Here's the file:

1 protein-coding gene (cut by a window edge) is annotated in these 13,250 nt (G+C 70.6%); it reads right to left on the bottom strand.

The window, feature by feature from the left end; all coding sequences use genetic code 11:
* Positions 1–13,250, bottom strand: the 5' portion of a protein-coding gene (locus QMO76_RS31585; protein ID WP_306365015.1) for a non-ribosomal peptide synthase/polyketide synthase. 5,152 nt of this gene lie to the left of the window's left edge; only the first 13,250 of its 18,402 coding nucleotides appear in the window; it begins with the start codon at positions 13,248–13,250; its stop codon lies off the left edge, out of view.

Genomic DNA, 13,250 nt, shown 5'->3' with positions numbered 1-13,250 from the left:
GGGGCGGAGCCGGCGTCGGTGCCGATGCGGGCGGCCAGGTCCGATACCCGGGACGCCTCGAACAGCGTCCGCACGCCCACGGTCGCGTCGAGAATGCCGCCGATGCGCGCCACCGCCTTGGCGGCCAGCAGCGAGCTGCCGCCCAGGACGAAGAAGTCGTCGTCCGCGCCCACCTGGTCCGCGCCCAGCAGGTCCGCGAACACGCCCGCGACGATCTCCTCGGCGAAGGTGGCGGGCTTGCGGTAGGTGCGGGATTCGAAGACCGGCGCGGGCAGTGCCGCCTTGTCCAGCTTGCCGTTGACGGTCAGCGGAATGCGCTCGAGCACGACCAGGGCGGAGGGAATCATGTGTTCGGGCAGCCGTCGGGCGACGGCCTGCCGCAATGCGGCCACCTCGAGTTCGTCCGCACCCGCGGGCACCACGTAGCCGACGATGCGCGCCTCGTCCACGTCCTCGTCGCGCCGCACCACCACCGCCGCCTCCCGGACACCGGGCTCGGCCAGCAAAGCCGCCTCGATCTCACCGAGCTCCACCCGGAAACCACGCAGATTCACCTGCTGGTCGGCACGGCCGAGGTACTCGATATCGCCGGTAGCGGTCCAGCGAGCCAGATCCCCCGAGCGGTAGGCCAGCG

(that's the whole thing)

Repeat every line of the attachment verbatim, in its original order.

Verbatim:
1 protein-coding gene (cut by a window edge) is annotated in these 13,250 nt (G+C 70.6%); it reads right to left on the bottom strand.

The window, feature by feature from the left end; all coding sequences use genetic code 11:
* Positions 1–13,250, bottom strand: the 5' portion of a protein-coding gene (locus QMO76_RS31585; protein ID WP_306365015.1) for a non-ribosomal peptide synthase/polyketide synthase. 5,152 nt of this gene lie to the left of the window's left edge; only the first 13,250 of its 18,402 coding nucleotides appear in the window; it begins with the start codon at positions 13,248–13,250; its stop codon lies off the left edge, out of view.

Genomic DNA, 13,250 nt, shown 5'->3' with positions numbered 1-13,250 from the left:
GGGGCGGAGCCGGCGTCGGTGCCGATGCGGGCGGCCAGGTCCGATACCCGGGACGCCTCGAACAGCGTCCGCACGCCCACGGTCGCGTCGAGAATGCCGCCGATGCGCGCCACCGCCTTGGCGGCCAGCAGCGAGCTGCCGCCCAGGACGAAGAAGTCGTCGTCCGCGCCCACCTGGTCCGCGCCCAGCAGGTCCGCGAACACGCCCGCGACGATCTCCTCGGCGAAGGTGGCGGGCTTGCGGTAGGTGCGGGATTCGAAGACCGGCGCGGGCAGTGCCGCCTTGTCCAGCTTGCCGTTGACGGTCAGCGGAATGCGCTCGAGCACGACCAGGGCGGAGGGAATCATGTGTTCGGGCAGCCGTCGGGCGACGGCCTGCCGCAATGCGGCCACCTCGAGTTCGTCCGCACCCGCGGGCACCACGTAGCCGACGATGCGCGCCTCGTCCACGTCCTCGTCGCGCCGCACCACCACCGCCGCCTCCCGGACACCGGGCTCGGCCAGCAAAGCCGCCTCGATCTCACCGAGCTCCACCCGGAAACCACGCAGATTCACCTGCTGGTCGGCACGGCCGAGGTACTCGATATCGCCGGTAGCGGTCCAGCGAGCCAGATCCCCCGAGCGGTAGGCCAGCG